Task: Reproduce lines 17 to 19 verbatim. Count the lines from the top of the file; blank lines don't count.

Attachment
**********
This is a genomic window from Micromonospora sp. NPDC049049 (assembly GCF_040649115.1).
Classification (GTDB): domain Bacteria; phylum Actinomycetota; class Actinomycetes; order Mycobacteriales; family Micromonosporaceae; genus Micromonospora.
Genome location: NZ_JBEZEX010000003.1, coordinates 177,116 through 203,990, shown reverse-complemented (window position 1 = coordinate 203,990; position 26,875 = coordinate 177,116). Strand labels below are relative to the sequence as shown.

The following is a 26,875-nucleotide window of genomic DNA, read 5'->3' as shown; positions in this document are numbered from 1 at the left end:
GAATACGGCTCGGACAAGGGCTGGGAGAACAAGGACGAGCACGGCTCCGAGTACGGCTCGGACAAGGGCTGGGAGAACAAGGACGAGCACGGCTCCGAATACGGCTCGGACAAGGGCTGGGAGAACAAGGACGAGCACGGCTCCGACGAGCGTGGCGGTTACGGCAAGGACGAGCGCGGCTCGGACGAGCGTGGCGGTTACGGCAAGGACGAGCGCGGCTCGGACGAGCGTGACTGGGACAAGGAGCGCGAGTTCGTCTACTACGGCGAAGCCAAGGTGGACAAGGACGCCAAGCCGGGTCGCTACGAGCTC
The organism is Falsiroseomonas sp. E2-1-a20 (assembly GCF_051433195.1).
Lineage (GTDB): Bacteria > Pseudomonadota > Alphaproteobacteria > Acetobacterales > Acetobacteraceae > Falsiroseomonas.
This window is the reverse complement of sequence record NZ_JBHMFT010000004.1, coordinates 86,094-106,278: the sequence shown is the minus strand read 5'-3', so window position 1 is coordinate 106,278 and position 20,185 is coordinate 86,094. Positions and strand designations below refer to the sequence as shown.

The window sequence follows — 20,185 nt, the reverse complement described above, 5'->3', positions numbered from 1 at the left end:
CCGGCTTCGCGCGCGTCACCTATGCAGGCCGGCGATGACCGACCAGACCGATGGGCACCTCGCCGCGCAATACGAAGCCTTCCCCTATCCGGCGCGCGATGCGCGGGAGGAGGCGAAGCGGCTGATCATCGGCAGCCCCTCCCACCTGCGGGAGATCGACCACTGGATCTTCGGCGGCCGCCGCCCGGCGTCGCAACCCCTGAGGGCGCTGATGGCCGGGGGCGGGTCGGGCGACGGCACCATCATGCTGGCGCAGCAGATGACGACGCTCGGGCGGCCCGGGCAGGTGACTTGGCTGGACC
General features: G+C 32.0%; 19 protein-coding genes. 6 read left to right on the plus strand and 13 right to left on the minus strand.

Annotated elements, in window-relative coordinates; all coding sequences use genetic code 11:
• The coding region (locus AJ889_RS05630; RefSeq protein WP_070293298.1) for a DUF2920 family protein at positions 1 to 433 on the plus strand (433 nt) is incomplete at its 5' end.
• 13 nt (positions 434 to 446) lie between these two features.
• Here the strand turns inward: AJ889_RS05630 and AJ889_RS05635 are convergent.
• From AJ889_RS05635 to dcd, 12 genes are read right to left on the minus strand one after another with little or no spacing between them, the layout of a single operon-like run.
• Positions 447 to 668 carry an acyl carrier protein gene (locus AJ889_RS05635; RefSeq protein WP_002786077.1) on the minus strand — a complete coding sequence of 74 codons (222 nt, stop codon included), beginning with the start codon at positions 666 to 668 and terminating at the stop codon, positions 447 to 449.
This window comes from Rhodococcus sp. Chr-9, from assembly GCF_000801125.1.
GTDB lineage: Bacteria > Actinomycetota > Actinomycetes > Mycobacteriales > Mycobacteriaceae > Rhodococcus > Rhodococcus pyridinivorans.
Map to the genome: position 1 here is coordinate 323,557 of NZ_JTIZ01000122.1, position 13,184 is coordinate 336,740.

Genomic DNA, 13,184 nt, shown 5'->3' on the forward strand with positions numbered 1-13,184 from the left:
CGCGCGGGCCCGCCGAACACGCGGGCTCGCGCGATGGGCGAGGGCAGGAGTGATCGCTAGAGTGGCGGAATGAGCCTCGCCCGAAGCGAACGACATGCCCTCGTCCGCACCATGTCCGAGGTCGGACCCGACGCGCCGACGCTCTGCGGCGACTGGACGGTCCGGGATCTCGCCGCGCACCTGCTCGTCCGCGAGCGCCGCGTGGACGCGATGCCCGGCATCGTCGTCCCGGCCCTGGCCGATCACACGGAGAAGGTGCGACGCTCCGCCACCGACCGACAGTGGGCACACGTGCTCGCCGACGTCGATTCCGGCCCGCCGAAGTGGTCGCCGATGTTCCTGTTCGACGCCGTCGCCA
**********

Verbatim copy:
• Positions 447 to 668 carry an acyl carrier protein gene (locus AJ889_RS05635; RefSeq protein WP_002786077.1) on the minus strand — a complete coding sequence of 74 codons (222 nt, stop codon included), beginning with the start codon at positions 666 to 668 and terminating at the stop codon, positions 447 to 449.
This window comes from Rhodococcus sp. Chr-9, from assembly GCF_000801125.1.
GTDB lineage: Bacteria > Actinomycetota > Actinomycetes > Mycobacteriales > Mycobacteriaceae > Rhodococcus > Rhodococcus pyridinivorans.